Now it’s time to determine how much you can spend in designing the training. To help justify the expenditure, determine whether the training can be applied to others within the business, or if it can be added to your LMS permanently for other employees to use later.
How interactive will the content delivery be? Will you need a human instructor at any point? What delivery method works best for the content and desired outcome?
Obviously, you’re designing a training plan with a single employee in mind, but chances are good that it will apply to a much wider audience. Who are they? What are their expectations when it comes to professional development courses? For instance, Baby Boomers prefer in-person training, while Millennials tend to prefer digital content. Consider the current employee(s) in need of training, but also design with an eye toward future needs of the company.
Now comes the content – what will you need to teach the employee? How will you sequence the content so that the employee can move through it in a logical manner that supports understanding and information retention? Speaking of retention, how will you measure it?
What’s the deadline for the training to be completed? Considering that this is tied to employee performance, the duration should be tied to necessary business outcomes and the employee being able to perform their job duties to the best of their ability. For instance, a course spread out over a full month might be too long if the skills being learned are critical to the employee being able to meet performance requirements.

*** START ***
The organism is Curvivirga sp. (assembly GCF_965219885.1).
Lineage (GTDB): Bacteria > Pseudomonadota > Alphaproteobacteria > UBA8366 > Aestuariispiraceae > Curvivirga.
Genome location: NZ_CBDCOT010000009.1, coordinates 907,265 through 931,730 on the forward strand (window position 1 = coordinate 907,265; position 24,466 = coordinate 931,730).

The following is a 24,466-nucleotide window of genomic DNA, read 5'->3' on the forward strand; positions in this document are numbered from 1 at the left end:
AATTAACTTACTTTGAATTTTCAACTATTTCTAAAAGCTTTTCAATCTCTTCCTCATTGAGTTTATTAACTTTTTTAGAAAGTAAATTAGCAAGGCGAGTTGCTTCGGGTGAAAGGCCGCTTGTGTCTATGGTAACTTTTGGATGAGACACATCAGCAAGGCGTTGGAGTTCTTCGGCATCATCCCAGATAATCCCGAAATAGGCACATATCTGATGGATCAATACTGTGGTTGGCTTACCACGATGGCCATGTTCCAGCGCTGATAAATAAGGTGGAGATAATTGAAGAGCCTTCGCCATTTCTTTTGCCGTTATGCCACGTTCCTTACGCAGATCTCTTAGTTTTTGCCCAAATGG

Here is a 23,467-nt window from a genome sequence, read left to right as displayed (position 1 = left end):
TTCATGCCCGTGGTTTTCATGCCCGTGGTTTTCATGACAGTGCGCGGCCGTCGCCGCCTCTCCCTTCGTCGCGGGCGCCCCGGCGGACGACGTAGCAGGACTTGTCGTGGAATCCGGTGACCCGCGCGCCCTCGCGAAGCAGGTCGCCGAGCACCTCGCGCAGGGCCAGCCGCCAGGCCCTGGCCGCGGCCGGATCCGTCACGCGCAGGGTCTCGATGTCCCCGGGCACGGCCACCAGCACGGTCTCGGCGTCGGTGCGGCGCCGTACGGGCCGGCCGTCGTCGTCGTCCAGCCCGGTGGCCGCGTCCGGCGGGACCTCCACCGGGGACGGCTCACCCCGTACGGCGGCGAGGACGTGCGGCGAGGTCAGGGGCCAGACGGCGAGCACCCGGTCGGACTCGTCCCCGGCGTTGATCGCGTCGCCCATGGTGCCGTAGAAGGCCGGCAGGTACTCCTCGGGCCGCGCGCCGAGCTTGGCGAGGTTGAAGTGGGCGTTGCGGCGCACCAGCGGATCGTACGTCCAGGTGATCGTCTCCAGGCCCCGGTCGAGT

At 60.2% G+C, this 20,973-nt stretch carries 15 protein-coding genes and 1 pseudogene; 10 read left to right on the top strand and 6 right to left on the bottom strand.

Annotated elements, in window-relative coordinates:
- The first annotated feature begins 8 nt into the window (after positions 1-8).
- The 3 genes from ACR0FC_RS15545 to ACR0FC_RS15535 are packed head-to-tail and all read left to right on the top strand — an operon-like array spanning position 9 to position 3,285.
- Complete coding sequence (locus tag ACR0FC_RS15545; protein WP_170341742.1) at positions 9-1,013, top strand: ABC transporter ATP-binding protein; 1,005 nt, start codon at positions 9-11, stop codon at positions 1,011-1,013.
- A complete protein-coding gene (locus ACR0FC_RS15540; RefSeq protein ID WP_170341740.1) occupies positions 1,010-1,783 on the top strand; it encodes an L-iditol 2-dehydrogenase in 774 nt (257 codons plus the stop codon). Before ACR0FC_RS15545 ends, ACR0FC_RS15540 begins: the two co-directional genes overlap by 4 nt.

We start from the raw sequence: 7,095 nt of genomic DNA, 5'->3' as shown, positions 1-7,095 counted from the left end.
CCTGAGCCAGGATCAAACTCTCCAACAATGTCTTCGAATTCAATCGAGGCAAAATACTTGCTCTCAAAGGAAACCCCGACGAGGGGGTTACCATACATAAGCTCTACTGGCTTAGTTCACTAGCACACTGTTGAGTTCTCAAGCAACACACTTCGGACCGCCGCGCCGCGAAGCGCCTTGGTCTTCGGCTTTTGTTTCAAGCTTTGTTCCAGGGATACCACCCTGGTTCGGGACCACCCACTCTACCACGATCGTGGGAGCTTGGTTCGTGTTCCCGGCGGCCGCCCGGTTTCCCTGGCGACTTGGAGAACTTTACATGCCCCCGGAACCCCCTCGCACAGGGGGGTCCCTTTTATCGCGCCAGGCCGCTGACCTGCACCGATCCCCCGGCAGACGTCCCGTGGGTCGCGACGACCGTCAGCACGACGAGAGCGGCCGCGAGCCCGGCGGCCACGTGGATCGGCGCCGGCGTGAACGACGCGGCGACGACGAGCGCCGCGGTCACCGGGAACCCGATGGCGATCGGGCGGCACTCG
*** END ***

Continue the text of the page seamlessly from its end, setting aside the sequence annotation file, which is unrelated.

Finally, you need a way to measure the training’s effectiveness. This is more than just information retention – it should be tied to real-world performance improvements. Did the employee’s performance change? Are they now able to reach specific objectives or achieve stated outcomes? Ideally, it should involve you observing the employee using the new knowledge and skills in their regular job duties, and then discussing those outcomes in another one-on-one.
Don’t assume that designing a training plan is the end here. After evaluating the employee’s performance for improvement, you should also ask for their feedback. Did the training improve their ability to perform their job duties? Did the training plan make them feel supported and valued? Did it provide them with both professional and personal development? What changes would they make?
Creating Effective Training Plans
The steps we’ve discussed above are scalable to suit any training plan development needs. In addition to creating personal training plans for individual employees in need of performance improvements, they can also be used by HR to create modules and courses that can be made accessible to other employees who might find the material beneficial or who may have similar performance management needs.